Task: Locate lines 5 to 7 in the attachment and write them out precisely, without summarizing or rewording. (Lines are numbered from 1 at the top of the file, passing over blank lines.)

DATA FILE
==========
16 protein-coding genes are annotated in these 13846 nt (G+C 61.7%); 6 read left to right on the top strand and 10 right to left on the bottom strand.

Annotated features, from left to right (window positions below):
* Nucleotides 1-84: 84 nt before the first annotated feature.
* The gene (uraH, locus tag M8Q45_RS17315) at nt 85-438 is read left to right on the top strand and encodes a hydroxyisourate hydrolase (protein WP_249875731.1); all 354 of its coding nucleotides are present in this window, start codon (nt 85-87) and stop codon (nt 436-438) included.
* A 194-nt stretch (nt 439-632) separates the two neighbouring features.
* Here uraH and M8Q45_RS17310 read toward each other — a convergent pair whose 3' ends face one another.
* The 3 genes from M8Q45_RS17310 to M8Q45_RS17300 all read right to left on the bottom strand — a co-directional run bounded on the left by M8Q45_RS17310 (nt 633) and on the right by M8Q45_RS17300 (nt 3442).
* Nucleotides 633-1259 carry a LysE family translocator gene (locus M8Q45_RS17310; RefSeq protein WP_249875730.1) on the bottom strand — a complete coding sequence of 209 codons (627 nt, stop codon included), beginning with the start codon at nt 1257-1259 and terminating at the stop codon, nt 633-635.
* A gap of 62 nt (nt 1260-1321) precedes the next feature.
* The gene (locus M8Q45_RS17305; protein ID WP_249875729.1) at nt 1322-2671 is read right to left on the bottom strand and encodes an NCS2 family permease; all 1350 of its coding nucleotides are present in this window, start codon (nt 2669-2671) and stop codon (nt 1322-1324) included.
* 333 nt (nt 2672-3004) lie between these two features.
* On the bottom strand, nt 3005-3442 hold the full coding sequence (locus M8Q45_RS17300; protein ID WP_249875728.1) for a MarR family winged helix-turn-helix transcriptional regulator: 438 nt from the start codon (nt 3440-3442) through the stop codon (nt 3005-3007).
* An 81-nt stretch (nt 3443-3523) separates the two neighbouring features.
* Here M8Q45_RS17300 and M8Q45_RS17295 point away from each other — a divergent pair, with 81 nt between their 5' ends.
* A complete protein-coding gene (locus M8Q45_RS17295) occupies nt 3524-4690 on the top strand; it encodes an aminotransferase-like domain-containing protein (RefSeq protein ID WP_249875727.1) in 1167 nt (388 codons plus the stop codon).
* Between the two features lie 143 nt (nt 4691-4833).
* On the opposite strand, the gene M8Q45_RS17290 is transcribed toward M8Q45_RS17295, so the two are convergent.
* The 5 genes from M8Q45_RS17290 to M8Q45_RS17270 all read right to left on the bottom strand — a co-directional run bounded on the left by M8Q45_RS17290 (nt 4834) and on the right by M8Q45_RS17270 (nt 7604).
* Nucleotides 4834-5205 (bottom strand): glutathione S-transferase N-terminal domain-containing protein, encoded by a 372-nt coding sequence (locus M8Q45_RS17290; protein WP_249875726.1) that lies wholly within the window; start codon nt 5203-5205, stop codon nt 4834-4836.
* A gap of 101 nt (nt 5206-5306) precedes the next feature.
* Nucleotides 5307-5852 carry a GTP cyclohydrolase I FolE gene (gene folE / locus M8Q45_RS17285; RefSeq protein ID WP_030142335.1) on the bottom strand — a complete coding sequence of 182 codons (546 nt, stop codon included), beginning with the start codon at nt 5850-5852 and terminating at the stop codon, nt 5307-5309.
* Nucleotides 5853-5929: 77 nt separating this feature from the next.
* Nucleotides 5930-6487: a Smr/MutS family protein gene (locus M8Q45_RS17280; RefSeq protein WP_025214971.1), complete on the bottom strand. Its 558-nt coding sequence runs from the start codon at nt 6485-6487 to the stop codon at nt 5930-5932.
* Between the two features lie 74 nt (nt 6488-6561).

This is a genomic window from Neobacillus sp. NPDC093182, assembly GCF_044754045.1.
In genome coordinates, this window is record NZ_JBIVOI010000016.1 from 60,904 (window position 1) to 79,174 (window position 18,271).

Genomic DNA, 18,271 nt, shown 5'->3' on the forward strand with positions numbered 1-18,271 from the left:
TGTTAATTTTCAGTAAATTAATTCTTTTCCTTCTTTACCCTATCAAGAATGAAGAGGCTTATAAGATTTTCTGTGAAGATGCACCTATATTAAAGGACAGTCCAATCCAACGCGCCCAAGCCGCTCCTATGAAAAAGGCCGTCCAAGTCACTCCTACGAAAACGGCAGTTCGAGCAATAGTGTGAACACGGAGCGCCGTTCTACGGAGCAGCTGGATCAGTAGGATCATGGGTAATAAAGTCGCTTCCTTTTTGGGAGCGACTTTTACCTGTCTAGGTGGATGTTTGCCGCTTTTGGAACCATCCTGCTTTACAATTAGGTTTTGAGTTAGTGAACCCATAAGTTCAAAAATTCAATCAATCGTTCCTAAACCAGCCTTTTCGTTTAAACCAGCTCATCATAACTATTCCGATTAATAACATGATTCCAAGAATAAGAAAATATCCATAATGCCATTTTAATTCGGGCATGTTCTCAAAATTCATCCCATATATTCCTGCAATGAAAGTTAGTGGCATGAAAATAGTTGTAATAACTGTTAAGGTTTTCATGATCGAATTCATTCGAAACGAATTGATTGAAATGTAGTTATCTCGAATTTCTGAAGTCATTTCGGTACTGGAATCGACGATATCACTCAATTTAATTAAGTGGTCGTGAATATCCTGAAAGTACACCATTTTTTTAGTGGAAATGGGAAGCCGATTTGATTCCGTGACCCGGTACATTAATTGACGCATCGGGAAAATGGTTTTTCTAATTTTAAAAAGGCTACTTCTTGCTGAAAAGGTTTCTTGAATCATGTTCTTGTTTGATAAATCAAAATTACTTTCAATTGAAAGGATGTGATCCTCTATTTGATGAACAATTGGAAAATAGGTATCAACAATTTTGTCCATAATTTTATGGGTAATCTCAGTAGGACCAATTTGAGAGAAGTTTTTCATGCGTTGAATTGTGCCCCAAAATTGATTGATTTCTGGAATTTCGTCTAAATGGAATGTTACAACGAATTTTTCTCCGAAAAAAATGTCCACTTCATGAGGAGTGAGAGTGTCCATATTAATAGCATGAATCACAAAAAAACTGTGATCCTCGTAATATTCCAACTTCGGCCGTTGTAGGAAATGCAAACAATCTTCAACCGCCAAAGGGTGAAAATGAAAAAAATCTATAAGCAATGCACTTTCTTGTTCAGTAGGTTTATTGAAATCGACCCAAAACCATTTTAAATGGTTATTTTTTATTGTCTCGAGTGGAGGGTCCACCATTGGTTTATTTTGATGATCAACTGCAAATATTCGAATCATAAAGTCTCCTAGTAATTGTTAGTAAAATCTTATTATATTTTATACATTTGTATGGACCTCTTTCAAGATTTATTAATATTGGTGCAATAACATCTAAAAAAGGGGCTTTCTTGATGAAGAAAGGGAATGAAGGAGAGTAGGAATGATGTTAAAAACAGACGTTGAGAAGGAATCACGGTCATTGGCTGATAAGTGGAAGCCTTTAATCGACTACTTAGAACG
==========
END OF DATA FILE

* A 194-nt stretch (nt 439-632) separates the two neighbouring features.
* Here uraH and M8Q45_RS17310 read toward each other — a convergent pair whose 3' ends face one another.
* The 3 genes from M8Q45_RS17310 to M8Q45_RS17300 all read right to left on the bottom strand — a co-directional run bounded on the left by M8Q45_RS17310 (nt 633) and on the right by M8Q45_RS17300 (nt 3442).